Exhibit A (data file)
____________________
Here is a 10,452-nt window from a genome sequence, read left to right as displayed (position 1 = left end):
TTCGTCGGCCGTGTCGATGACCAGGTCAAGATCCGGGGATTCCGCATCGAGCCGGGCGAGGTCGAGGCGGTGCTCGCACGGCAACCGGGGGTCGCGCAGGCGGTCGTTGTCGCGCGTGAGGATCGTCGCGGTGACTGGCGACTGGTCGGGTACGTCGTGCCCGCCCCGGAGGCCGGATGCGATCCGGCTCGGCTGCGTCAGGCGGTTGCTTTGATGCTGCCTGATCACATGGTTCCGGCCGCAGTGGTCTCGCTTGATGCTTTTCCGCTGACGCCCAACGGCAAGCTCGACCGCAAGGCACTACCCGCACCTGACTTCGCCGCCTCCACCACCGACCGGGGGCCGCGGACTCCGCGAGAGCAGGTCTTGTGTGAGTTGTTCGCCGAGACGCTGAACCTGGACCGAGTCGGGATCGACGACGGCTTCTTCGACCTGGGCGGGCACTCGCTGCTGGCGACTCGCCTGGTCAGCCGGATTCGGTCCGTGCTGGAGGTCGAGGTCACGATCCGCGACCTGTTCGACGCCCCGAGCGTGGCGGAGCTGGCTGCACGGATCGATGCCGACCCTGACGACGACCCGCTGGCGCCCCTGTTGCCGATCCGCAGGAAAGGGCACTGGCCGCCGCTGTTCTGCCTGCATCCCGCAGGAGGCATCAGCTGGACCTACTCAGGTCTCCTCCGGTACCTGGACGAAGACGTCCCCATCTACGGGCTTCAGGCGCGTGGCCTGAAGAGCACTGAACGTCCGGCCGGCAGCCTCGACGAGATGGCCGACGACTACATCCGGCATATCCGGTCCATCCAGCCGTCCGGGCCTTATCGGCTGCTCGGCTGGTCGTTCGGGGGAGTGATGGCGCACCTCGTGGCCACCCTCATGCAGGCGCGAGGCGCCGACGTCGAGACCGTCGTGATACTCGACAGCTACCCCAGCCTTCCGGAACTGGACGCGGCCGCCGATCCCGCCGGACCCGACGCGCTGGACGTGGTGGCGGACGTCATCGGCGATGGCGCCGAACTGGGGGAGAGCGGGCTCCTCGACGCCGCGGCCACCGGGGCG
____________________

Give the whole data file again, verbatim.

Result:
Here is a 10,452-nt window from a genome sequence, read left to right as displayed (position 1 = left end):
TTCGTCGGCCGTGTCGATGACCAGGTCAAGATCCGGGGATTCCGCATCGAGCCGGGCGAGGTCGAGGCGGTGCTCGCACGGCAACCGGGGGTCGCGCAGGCGGTCGTTGTCGCGCGTGAGGATCGTCGCGGTGACTGGCGACTGGTCGGGTACGTCGTGCCCGCCCCGGAGGCCGGATGCGATCCGGCTCGGCTGCGTCAGGCGGTTGCTTTGATGCTGCCTGATCACATGGTTCCGGCCGCAGTGGTCTCGCTTGATGCTTTTCCGCTGACGCCCAACGGCAAGCTCGACCGCAAGGCACTACCCGCACCTGACTTCGCCGCCTCCACCACCGACCGGGGGCCGCGGACTCCGCGAGAGCAGGTCTTGTGTGAGTTGTTCGCCGAGACGCTGAACCTGGACCGAGTCGGGATCGACGACGGCTTCTTCGACCTGGGCGGGCACTCGCTGCTGGCGACTCGCCTGGTCAGCCGGATTCGGTCCGTGCTGGAGGTCGAGGTCACGATCCGCGACCTGTTCGACGCCCCGAGCGTGGCGGAGCTGGCTGCACGGATCGATGCCGACCCTGACGACGACCCGCTGGCGCCCCTGTTGCCGATCCGCAGGAAAGGGCACTGGCCGCCGCTGTTCTGCCTGCATCCCGCAGGAGGCATCAGCTGGACCTACTCAGGTCTCCTCCGGTACCTGGACGAAGACGTCCCCATCTACGGGCTTCAGGCGCGTGGCCTGAAGAGCACTGAACGTCCGGCCGGCAGCCTCGACGAGATGGCCGACGACTACATCCGGCATATCCGGTCCATCCAGCCGTCCGGGCCTTATCGGCTGCTCGGCTGGTCGTTCGGGGGAGTGATGGCGCACCTCGTGGCCACCCTCATGCAGGCGCGAGGCGCCGACGTCGAGACCGTCGTGATACTCGACAGCTACCCCAGCCTTCCGGAACTGGACGCGGCCGCCGATCCCGCCGGACCCGACGCGCTGGACGTGGTGGCGGACGTCATCGGCGATGGCGCCGAACTGGGGGAGAGCGGGCTCCTCGACGCCGCGGCCACCGGGGCG